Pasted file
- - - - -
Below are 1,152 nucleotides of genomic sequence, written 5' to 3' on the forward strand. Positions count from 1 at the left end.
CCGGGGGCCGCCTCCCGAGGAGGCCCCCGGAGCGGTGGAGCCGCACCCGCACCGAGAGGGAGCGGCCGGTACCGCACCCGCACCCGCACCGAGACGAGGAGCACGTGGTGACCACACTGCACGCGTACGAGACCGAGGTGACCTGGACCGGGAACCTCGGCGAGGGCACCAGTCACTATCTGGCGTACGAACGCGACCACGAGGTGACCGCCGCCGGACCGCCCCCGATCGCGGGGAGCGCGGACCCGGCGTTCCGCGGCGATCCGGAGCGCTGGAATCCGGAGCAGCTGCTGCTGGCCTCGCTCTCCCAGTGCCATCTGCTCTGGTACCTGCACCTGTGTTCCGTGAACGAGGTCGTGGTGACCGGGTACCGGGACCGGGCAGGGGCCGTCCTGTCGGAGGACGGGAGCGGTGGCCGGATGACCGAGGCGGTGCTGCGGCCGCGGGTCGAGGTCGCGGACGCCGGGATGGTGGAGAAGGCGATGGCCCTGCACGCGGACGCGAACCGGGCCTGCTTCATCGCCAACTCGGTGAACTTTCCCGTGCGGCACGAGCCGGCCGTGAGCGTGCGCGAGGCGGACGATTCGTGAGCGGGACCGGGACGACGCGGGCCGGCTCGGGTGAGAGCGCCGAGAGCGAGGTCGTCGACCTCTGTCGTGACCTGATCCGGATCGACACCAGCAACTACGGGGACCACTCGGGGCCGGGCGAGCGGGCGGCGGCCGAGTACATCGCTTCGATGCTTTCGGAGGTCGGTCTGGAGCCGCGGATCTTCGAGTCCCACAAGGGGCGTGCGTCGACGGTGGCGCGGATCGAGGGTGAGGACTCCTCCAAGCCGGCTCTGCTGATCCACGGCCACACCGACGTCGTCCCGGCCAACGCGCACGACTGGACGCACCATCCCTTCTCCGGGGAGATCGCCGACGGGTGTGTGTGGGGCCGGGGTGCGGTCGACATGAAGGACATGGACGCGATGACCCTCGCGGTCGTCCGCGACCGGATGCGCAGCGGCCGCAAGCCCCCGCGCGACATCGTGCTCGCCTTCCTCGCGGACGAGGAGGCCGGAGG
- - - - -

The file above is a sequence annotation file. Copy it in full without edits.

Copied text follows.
Below are 1,152 nucleotides of genomic sequence, written 5' to 3' on the forward strand. Positions count from 1 at the left end.
CCGGGGGCCGCCTCCCGAGGAGGCCCCCGGAGCGGTGGAGCCGCACCCGCACCGAGAGGGAGCGGCCGGTACCGCACCCGCACCCGCACCGAGACGAGGAGCACGTGGTGACCACACTGCACGCGTACGAGACCGAGGTGACCTGGACCGGGAACCTCGGCGAGGGCACCAGTCACTATCTGGCGTACGAACGCGACCACGAGGTGACCGCCGCCGGACCGCCCCCGATCGCGGGGAGCGCGGACCCGGCGTTCCGCGGCGATCCGGAGCGCTGGAATCCGGAGCAGCTGCTGCTGGCCTCGCTCTCCCAGTGCCATCTGCTCTGGTACCTGCACCTGTGTTCCGTGAACGAGGTCGTGGTGACCGGGTACCGGGACCGGGCAGGGGCCGTCCTGTCGGAGGACGGGAGCGGTGGCCGGATGACCGAGGCGGTGCTGCGGCCGCGGGTCGAGGTCGCGGACGCCGGGATGGTGGAGAAGGCGATGGCCCTGCACGCGGACGCGAACCGGGCCTGCTTCATCGCCAACTCGGTGAACTTTCCCGTGCGGCACGAGCCGGCCGTGAGCGTGCGCGAGGCGGACGATTCGTGAGCGGGACCGGGACGACGCGGGCCGGCTCGGGTGAGAGCGCCGAGAGCGAGGTCGTCGACCTCTGTCGTGACCTGATCCGGATCGACACCAGCAACTACGGGGACCACTCGGGGCCGGGCGAGCGGGCGGCGGCCGAGTACATCGCTTCGATGCTTTCGGAGGTCGGTCTGGAGCCGCGGATCTTCGAGTCCCACAAGGGGCGTGCGTCGACGGTGGCGCGGATCGAGGGTGAGGACTCCTCCAAGCCGGCTCTGCTGATCCACGGCCACACCGACGTCGTCCCGGCCAACGCGCACGACTGGACGCACCATCCCTTCTCCGGGGAGATCGCCGACGGGTGTGTGTGGGGCCGGGGTGCGGTCGACATGAAGGACATGGACGCGATGACCCTCGCGGTCGTCCGCGACCGGATGCGCAGCGGCCGCAAGCCCCCGCGCGACATCGTGCTCGCCTTCCTCGCGGACGAGGAGGCCGGAGG